Last ciggarette I had would have been about a month ago - one of about 4 at a BBQ. I had a huge cuban cigar last weekend at a wedding.

I consider myself a non-smoker but will always have one or two every now and again. I enjoy it.

I don't think smoking is anything but bad for humans. I support most bans on smoking inside except I'd like a few bars / coffee shops where it is possible to smoke inside in comfort.

hc said...

fxh, You are a chipper - one who can maintain a low long-run level of consumption.

I still think you should give up completely:

1. You are still being exposed to toxins and carcinogens.
2. You validate the views of those who believe they can control their smoking. Most cannot - I never could when I smoked.

I have a fantastic post (I hope) in preparation on harm reduction in smoking. After this your anti-smoking preferences will intensify.

Francis Xavier Holden said...

A chipper? - I am out of touch - never heard of the term.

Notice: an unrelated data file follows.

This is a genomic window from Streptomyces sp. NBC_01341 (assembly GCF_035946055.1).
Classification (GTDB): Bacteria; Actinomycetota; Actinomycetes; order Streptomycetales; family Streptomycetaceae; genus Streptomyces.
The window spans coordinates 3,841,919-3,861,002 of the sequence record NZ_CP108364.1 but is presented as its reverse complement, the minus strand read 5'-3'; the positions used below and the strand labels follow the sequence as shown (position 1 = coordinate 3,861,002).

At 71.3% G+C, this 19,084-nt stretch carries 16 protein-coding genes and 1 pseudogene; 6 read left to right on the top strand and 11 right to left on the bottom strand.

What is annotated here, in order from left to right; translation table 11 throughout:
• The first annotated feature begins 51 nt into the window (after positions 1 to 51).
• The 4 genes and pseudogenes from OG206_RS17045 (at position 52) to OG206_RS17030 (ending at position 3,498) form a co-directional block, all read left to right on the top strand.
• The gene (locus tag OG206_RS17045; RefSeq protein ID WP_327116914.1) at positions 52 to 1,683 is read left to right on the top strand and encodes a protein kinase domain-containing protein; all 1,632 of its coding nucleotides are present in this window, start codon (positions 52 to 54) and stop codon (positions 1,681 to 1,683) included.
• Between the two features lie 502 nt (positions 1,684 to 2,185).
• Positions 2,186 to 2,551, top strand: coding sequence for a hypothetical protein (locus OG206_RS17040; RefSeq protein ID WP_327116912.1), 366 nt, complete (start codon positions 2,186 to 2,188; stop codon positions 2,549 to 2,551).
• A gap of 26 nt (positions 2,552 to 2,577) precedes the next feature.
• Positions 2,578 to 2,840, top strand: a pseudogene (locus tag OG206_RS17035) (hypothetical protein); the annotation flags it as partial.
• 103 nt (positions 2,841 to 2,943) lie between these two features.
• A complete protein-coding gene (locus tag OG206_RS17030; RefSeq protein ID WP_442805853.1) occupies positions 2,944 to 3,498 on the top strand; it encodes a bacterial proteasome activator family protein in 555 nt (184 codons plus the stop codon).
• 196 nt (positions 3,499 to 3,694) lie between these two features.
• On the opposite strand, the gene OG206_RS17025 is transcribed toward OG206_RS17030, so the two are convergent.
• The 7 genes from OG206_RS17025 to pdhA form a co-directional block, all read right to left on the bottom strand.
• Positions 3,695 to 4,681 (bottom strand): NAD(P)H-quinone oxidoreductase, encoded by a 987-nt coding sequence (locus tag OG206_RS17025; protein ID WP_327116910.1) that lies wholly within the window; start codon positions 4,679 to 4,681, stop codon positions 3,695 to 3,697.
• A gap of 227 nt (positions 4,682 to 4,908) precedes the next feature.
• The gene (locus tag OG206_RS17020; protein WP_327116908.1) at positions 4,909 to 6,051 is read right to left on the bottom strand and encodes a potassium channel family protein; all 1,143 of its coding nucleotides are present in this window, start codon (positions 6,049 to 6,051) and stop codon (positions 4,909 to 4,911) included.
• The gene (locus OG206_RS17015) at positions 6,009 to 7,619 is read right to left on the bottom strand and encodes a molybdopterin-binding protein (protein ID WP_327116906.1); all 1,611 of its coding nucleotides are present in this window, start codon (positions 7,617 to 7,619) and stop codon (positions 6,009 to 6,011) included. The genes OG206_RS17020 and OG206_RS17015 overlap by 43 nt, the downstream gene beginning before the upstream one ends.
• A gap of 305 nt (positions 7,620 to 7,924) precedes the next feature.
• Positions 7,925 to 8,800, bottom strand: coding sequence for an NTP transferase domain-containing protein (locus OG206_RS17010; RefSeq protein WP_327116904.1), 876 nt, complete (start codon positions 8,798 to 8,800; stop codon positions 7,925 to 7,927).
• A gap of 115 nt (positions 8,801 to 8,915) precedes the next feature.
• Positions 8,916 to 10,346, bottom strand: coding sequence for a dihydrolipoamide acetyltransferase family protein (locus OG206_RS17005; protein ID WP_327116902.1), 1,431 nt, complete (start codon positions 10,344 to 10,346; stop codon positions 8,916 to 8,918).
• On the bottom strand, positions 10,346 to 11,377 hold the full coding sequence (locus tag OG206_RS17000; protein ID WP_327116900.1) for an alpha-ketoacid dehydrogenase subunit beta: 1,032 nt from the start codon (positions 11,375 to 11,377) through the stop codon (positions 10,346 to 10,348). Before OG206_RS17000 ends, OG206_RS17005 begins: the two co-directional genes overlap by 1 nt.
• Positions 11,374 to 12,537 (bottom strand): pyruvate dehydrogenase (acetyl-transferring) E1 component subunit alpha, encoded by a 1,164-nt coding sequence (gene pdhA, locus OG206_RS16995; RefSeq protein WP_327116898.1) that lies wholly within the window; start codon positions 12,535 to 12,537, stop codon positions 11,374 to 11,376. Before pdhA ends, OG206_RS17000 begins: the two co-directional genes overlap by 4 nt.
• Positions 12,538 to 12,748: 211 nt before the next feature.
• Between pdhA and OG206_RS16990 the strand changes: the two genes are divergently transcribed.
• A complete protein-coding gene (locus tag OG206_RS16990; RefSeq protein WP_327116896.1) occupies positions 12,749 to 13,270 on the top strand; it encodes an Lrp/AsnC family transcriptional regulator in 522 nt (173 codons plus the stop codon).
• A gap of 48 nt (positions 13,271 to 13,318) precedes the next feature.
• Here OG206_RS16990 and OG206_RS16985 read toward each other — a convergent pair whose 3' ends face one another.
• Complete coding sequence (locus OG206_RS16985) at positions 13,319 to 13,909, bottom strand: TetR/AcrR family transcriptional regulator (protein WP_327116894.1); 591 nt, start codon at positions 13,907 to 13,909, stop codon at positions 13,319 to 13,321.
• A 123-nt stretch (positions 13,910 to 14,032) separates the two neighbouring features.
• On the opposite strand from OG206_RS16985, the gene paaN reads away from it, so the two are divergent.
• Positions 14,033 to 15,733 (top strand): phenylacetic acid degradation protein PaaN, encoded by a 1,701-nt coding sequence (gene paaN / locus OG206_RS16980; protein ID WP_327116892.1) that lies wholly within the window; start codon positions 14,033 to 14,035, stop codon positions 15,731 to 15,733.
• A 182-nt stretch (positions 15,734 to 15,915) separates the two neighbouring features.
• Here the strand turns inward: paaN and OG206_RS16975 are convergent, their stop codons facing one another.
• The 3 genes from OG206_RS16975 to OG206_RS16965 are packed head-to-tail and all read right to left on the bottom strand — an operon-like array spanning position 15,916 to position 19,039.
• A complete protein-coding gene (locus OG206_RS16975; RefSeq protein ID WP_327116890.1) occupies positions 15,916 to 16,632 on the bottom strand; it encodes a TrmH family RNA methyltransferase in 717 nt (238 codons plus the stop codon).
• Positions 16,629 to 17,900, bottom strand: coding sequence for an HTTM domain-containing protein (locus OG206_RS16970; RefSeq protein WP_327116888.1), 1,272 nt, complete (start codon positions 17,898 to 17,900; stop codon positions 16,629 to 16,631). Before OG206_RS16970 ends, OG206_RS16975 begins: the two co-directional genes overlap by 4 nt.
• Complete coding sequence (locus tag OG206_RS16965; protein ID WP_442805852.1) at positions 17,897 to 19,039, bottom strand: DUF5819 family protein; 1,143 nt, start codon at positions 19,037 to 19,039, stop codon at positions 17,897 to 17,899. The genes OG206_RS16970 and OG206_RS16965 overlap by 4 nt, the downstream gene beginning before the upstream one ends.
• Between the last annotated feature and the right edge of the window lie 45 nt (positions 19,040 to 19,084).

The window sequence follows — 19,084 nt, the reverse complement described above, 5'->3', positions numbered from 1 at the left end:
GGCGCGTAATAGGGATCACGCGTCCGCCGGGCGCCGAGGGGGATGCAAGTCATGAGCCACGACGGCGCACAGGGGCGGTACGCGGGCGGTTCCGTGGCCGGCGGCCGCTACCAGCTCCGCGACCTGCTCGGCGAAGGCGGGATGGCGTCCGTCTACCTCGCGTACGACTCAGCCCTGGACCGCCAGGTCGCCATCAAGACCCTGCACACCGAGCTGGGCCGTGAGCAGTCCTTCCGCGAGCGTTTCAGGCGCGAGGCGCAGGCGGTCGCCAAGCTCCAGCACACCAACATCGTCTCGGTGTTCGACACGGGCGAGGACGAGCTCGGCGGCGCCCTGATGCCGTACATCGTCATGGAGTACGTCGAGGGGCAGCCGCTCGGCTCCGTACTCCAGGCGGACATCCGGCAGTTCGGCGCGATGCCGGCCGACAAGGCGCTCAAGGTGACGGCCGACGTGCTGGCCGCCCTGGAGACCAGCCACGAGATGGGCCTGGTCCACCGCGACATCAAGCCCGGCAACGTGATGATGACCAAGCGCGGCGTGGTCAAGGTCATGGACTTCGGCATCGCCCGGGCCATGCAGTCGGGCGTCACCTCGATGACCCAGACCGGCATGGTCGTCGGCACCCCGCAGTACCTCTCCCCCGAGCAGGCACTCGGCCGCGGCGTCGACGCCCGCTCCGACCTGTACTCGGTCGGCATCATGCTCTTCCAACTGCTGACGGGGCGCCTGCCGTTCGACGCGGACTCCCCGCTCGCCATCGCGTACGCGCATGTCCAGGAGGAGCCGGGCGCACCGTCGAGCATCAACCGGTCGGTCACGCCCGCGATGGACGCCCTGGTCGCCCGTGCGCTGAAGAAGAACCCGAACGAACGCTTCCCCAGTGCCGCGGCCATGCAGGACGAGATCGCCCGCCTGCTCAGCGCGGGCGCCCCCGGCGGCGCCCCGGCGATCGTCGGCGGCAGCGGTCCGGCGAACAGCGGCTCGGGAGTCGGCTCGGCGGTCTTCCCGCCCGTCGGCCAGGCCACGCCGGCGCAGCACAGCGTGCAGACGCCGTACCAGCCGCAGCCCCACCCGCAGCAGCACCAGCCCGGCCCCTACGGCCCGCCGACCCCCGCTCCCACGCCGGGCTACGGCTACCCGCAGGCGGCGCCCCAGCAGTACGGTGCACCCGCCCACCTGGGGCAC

I still think you should give up completely:
1. You are still being exposed to toxins and carcinogens.

But not much, say even compared to walking along the road breathing in fumes

2. You validate the views of those who believe they can control their smoking. Most cannot - I never could when I smoked.

Hang on - on that basis you should stop drinking red wine and apply for your paid up ticket to The Nanny Statists.

hc said...

fxh, The term 'chipper' is used to define someone who can maintain a low-level long run rate of consumption of an addictive good. I first saw it in the 'drugs, set and setting' literature. There are many heroin chippers.

OK I may have overreacted to your occasional fag. As a heavy ex-smoker myself I can hardly point the finger.

I've been reading almost nothing over the past two weeks except literature on smoking. It interests and disgusts me - the costs in terms of human suffering are just so awesome.

As Yul Brunner said on his death bed 'Just don't smoke'.

Francis Xavier Holden said...

actually now you mention chipper in regard to heroin I remember it being used alongside "skin poppers"

I'd agree that unlike other drugs there isn't much upside to tobacco. Whilst I enjoy a good smoke there isn't a great effect.

I'm not sure society would be any worse or even any different if we didn't have tobacco around.

Alcohol has a lot more going for it.